The phrase “living paycheck to paycheck” most often has a negative connotation. Most people interpret this as meaning you spend all your money and wait for the next paycheck to arrive to make bills, never being able to save anything.
I, on the other hand, see this mentality as one of the best ways to save.
My method is simple. It is centered around automating almost everything (I’ll explain the things I still leave manual). I set up automatic transfers to our bill account, savings account, and investment account each week I get paid. By the time I open my eyes on payday, the transfers have been made and in my checking I only see what remains.
After all my bill and savings transfers, I’m left over with the money I’m allowed to spend. I grew up having “pay yourself first” drilled into my head daily so it’s always so important to me to be sure I’m meeting my savings goals.
Here is the list of recurring bills I have each month:
- Cell phones
- Car insurance
- Water bill
- Total = 32.79% of gross pay
My husband and I have joint checking and savings accounts that we use for bills as well as our own individual accounts that we’ve always had. We deposited all our wedding gifts into the joint savings so we have an emergency fund, then add transfers to cover bills each month.
We sat down and calculated all the bills we pay each month. For the ones that vary month to month or due to time of year (like the gas bill) we took a year average. Then we divided it up into what we would need to contribute to the joint account each paycheck. We set up automatic transfers from our own checking accounts (where the direct deposit paycheck comes) to the joint account. I get paid weekly so I set up the transfer to go every week the day I get paid so by the time I wake up on payday it is already gone from my account. It shows up in the joint account the next day.
If there is anything else that comes up randomly, we cover from this account. Last month, for example, our dog was due for his checkup and all his shots so it was an extra $400.
These are the automatic transfers I set up for savings.
- Cash Savings
- Non-retirement investment accounts
- Total = 28.26% of gross pay
I leave what is leftover from that in my checking for spending each week. By the next paycheck, I transfer whatever is leftover into savings. This is what I consider living paycheck to paycheck. I only ever have what was just paid in my checking account until next paycheck comes.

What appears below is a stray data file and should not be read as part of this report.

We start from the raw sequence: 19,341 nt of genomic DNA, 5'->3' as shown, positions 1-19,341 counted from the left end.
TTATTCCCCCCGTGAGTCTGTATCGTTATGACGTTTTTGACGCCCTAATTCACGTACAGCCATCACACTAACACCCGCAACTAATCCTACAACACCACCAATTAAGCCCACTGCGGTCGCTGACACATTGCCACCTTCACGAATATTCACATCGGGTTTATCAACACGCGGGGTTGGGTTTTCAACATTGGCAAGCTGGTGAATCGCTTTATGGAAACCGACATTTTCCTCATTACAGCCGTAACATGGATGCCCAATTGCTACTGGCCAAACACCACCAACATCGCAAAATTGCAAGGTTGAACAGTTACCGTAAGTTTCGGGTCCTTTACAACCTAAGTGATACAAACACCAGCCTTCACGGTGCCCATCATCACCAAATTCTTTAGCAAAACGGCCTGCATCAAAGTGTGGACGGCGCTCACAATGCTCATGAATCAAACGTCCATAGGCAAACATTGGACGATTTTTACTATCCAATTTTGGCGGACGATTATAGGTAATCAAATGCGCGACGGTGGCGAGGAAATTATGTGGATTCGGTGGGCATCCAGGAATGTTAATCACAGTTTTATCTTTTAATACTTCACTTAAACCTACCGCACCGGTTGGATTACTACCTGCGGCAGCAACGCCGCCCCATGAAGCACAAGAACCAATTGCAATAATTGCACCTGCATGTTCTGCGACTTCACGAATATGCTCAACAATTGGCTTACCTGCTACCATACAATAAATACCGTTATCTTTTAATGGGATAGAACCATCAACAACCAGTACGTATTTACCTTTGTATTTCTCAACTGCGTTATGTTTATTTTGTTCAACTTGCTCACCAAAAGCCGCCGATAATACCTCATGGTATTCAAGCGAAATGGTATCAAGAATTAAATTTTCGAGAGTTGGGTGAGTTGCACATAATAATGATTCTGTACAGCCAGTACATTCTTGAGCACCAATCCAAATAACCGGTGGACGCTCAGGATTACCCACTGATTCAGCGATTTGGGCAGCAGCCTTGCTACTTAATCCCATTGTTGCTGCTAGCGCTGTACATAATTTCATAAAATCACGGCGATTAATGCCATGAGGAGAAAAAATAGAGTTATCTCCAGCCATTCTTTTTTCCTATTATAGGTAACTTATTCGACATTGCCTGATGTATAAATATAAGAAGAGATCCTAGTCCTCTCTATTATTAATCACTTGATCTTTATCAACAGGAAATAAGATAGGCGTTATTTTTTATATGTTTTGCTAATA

This also means that 28.26% is just the minimum I save. Typically it is more like 35-40%. Things come up though, as we all know, so some weeks it differs. One weekend last month I was due for some car maintenance that totaled around $300 so I was not able to transfer more.
I did have student loans on automatic debit monthly and paid extra each week. The extra was at least $75 but typically more like $150. Since I have finished my student loans I changed my automatic savings contribution to include that extra $100 I’m not paying on loans.
Once I reached my emergency fund goal when I had student loans, I kept the automatic transfer to savings. Every so often when it added up to a nice chunk I used that money to make an additional student loan payment (on top of the auto minimum and my weekly payment). This was really just a mental move. It was satisfying to have an extra few hundred or so in my savings and make another loan payment to see the balance drop even more that month.
The extras (not the fun stuff!)
- Health (medical, HSA, dental, vision)
- Taxes, etc. (Federal, State, Social Security, Medicare)
- Total = 29.31% of gross pay
If you are checking my math, this reaches 94.06% of my gross pay, the rest remaining for whatever I wish.
I have the mortgage, car insurance, and cell phones on auto pay. Since electric and gas vary each month, I want to review it first before I pay to mitigate any surprises and validate it. The water bill is small and I would automate it if I could, but it’s the only one that has no online payment option. They only take checks. I use my credit union’s bill pay system so I don’t personally have to cut the check and mail, the credit union does, so that’s as automated as well get for that one.
For car insurance, they do try to sneak the price up every few months but I get a $10 discount having auto pay from my checking so I leave it on and just stay aware of the charge.
Protect Against Lifestyle Inflation
This means if you get a raise or come into any money, you don’t splurge it and get yourself used to making more and speeding more. Last year I changed jobs and received about a 23% salary increase. My student loan payments were only slightly above the minimum as what I could afford at the time. I subtracted the exact difference from my new paycheck to my old and paid the difference each payday into the loans (in addition to what I already was paying). The payoff really started to pick up and I still continued living happily, not finding reasons to blow the extra money.
Since I just paid off my student loans, we have no other debt but the mortgage. We have a pretty low interest rate so we don’t plan on paying it off aggressively. My plan is to now take what I was paying weekly and add that to savings to build up my emergency fund a bit more. I have no lifestyle wants or needs (except to save!) and want to make sure the extra dollars I’ll have not going to debt will now go to savings.
I recently accepted a new job with an increase in pay. Between this and having no more student loan debt, I want to increase my cash emergency fund as my first goal. Once that has been met, I’ll increase my investments.
I will once again subtract the difference from my current pay to the new take home and make sure that difference is going straight to helping meet my savings goals.